Lane Cove's Tree Trails introduce residents and visitors to a variety of trees on three local walking routes:
Plaza Tree Trail – 1km (walk)
Stringybark Tree Trail – 2km
(walk or cycle)
Riverview Tree Trail – 3km
(walk or cycle)
Each of these trails has their own map to guide you on your walk or cycle. Download a copy of the Lane Cove Tree Trails map
Plaza Tree Trail in Lane Cove is a short 1km walk on mostly level ground. The trail starts and ends at the Lane Cove Plaza and is wheelchair and stroller-friendly. Plaza Tree Trail
Stringybark Tree Trail is a 2km moderate walk or cycle in Lane Cove North. The route starts at Lane Cove Plaza, crosses Epping Road, follows Parklands Avenue and takes you through Stringybark Reserve and along pleasant tree-lined streets. Stringybark Tree Trail
Riverview Tree Trail is both a walking and a cycling trail of 3km through Riverview. The route starts at the Lane Cove Plaza leading to and including Tambourine Bay Reserve with beautiful water views. Riverview Tree Trail
Benefits of Trees
Trees improve our urban lifestyle - As well as being beautiful, trees are working, living organisms giving us a range of services that contribute to improving our urban lifestyle;
Trees control noise pollution - muffling urban noise almost as effectively as stone walls. Planted at strategic points in a neighbourhood or around your house, trees can lessen major noise from urban surroundings.
Trees offer natural barriers - screening buildings creating privacy or softening the visual impact of the urban landscape.
Trees shade and cool - Shade from trees reduce the need for air conditioning in summer. Studies have shown that parts of urban areas without trees providing cooling shade become 'heat islands' with higher temperatures than surrounding areas.
Trees clean air - by absorbing airborne particles and reducing air temperature. Pollutants are absorbed by trees. Trees remove this air pollution by lowering air temperature, through respiration and by retaining particulates.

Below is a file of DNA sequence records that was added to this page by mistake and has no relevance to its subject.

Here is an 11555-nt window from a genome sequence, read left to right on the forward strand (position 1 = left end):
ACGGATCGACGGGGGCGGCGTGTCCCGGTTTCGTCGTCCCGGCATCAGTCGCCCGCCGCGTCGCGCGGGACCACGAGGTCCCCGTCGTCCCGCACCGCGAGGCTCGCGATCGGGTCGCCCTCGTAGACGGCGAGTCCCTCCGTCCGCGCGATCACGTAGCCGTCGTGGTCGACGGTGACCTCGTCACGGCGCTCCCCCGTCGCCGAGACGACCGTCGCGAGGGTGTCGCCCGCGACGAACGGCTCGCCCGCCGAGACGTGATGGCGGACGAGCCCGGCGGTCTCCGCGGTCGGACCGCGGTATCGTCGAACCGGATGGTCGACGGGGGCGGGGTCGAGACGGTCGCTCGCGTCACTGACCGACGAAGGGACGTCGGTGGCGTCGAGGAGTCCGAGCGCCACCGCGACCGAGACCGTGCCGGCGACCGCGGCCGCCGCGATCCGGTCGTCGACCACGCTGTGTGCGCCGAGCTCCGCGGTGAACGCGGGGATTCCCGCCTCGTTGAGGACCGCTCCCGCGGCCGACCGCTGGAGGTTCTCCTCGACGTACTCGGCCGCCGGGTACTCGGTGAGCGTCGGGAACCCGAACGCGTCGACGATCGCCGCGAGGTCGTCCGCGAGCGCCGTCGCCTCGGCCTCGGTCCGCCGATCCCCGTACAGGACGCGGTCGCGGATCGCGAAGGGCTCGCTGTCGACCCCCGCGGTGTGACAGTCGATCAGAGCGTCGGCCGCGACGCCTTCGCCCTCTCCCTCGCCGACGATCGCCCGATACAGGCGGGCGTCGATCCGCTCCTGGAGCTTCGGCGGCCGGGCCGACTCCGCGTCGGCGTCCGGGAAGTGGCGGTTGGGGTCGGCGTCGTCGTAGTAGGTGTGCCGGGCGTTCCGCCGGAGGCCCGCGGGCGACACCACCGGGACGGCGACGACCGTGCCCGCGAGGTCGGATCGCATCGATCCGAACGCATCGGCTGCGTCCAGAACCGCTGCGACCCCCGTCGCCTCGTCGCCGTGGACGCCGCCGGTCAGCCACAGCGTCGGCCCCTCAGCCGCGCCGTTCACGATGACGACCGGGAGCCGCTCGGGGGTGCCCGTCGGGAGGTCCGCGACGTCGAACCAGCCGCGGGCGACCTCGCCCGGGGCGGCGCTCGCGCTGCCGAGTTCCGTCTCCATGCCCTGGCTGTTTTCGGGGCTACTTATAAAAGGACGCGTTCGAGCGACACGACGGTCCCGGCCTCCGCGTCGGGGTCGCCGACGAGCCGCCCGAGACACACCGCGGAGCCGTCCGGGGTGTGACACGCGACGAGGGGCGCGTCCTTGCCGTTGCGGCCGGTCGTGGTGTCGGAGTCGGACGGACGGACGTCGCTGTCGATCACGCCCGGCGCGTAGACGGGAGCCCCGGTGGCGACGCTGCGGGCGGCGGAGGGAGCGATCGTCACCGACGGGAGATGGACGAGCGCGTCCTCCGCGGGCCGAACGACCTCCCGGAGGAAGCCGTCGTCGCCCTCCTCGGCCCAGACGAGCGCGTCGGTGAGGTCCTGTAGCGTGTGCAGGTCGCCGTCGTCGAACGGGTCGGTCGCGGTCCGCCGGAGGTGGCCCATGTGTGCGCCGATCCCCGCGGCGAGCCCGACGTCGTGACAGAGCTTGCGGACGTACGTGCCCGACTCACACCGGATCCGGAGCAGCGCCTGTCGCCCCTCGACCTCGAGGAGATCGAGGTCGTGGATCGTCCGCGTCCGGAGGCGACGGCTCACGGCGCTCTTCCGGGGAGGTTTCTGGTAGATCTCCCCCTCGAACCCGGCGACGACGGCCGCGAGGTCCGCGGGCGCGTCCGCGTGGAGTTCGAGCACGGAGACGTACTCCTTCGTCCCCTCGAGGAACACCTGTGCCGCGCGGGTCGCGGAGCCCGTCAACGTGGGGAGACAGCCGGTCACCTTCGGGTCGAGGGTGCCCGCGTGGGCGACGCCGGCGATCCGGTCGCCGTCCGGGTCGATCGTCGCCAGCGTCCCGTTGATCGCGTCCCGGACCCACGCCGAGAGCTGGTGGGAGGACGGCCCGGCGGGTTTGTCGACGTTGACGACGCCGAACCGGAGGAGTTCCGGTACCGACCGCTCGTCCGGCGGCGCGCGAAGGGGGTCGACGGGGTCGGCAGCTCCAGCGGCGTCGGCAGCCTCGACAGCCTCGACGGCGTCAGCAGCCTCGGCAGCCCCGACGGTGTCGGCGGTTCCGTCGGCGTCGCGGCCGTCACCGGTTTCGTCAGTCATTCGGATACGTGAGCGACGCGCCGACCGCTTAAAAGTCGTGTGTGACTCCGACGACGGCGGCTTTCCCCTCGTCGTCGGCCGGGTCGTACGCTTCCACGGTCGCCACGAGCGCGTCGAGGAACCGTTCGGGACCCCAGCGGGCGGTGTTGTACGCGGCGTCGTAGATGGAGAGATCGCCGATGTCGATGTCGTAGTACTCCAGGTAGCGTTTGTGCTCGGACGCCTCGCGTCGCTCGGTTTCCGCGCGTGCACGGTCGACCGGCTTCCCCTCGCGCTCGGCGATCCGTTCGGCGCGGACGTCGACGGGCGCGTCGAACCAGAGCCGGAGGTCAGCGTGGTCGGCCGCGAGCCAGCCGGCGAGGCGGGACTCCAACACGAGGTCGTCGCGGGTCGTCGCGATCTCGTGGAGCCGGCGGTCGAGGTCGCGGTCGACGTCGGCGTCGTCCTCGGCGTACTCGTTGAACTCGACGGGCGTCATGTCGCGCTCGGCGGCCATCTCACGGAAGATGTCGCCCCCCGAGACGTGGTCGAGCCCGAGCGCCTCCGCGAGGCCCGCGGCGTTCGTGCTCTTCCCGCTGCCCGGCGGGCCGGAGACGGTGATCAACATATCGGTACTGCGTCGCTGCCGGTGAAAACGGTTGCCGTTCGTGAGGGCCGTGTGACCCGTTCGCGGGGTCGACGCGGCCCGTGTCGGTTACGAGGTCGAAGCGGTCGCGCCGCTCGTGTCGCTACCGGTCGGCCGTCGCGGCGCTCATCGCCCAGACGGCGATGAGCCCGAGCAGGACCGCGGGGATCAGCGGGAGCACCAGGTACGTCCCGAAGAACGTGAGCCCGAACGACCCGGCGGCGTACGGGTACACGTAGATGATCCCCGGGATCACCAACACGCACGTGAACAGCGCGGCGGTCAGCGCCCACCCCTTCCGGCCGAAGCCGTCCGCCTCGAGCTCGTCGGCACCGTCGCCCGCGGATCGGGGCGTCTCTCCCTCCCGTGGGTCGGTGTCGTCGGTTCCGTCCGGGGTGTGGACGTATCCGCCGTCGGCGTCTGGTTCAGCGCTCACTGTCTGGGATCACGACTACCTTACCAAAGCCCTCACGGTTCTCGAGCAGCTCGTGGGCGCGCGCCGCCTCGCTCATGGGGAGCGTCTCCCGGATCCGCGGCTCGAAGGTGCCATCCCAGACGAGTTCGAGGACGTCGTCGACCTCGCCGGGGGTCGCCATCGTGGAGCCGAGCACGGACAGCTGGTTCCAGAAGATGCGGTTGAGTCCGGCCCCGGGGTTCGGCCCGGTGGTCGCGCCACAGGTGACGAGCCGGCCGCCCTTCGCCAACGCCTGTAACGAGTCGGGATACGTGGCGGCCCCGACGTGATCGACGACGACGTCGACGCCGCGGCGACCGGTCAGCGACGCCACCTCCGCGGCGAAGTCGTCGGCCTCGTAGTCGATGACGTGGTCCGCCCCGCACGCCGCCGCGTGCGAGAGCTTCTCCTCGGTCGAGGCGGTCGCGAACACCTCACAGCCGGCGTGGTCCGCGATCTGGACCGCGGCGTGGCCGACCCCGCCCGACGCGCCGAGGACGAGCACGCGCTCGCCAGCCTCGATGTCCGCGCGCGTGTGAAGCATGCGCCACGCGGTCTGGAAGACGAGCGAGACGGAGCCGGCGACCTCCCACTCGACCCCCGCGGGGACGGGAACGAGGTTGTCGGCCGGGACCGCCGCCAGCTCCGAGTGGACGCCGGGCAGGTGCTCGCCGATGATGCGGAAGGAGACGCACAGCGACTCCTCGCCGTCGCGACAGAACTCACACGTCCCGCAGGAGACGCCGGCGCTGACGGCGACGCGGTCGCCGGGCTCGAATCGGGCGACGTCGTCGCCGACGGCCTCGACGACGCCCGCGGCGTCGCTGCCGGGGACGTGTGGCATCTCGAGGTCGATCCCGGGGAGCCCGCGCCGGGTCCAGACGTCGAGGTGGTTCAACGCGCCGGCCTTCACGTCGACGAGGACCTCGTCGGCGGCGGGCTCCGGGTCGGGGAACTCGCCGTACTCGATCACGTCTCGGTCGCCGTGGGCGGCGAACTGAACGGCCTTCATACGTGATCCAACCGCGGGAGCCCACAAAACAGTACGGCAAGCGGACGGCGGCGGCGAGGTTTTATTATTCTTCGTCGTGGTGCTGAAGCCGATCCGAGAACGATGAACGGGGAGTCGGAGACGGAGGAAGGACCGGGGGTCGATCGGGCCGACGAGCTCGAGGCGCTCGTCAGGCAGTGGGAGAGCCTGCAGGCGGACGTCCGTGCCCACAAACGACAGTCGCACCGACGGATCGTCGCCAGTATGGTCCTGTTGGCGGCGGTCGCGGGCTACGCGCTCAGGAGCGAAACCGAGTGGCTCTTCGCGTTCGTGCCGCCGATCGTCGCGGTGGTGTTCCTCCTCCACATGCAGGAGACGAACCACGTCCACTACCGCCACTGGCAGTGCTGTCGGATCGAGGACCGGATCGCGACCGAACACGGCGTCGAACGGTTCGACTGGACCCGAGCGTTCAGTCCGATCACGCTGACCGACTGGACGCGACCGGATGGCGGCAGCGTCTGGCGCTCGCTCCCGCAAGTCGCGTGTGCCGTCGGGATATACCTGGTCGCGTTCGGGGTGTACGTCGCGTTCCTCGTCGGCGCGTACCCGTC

Trees produce oxygen - In one season, a mature, leafy tree produces as much oxygen as 10 people inhale in a year. Trees act as filters and many trees in bushland act as a giant filter that cleans the air.
Trees are carbon sinks - To produce its food, a tree absorbs and locks away carbon dioxide in its wood, roots and leaves. This locking-up process stores carbon in wood, instead of creating greenhouse gas. Carbon dioxide contributes to climate change. Trees play an important role for carbon storage.
Trees help prevent soil erosion - Tree roots bind the soil and their leaves break the force of wind and rain on soil. Trees inhibit soil erosion, conserve rainwater and reduce stormwater runoff and sediment deposit in waterways.
Trees can increase property values - Real estate values increase when trees beautify a property or neighbourhood. Real estate agents have recognised that a good streetscape and leafy garden trees can add monetary value to properties.
Trees provide homes and food for native wildlife - Many creatures rely on tree hollows for nesting. Blossums, fruit, leaves and bark provide food for a variety of native creatures.
Whether we realise it or not, trees are an important and essential part of our lives. Have you thanked a tree today?
For more information about your local environment contact a member of Council's Backyard Habitat Program
Tree Plotter - is a comprehensive online tree inventory and database of local street trees. Residents can look up trees and find out their Eco Benefits. The database also allows Council to monitor the age, health and general condition of trees and map the distribution of species.
Your Safety is Important
When walking the Tree Trail routes, safety is important. To keep safe as a pedestrian, follow the rules of the road, always cross roads by the shortest safest route and wherever possible at marked crossings (pedestrian crossings, traffic signals or pedestrian refuges).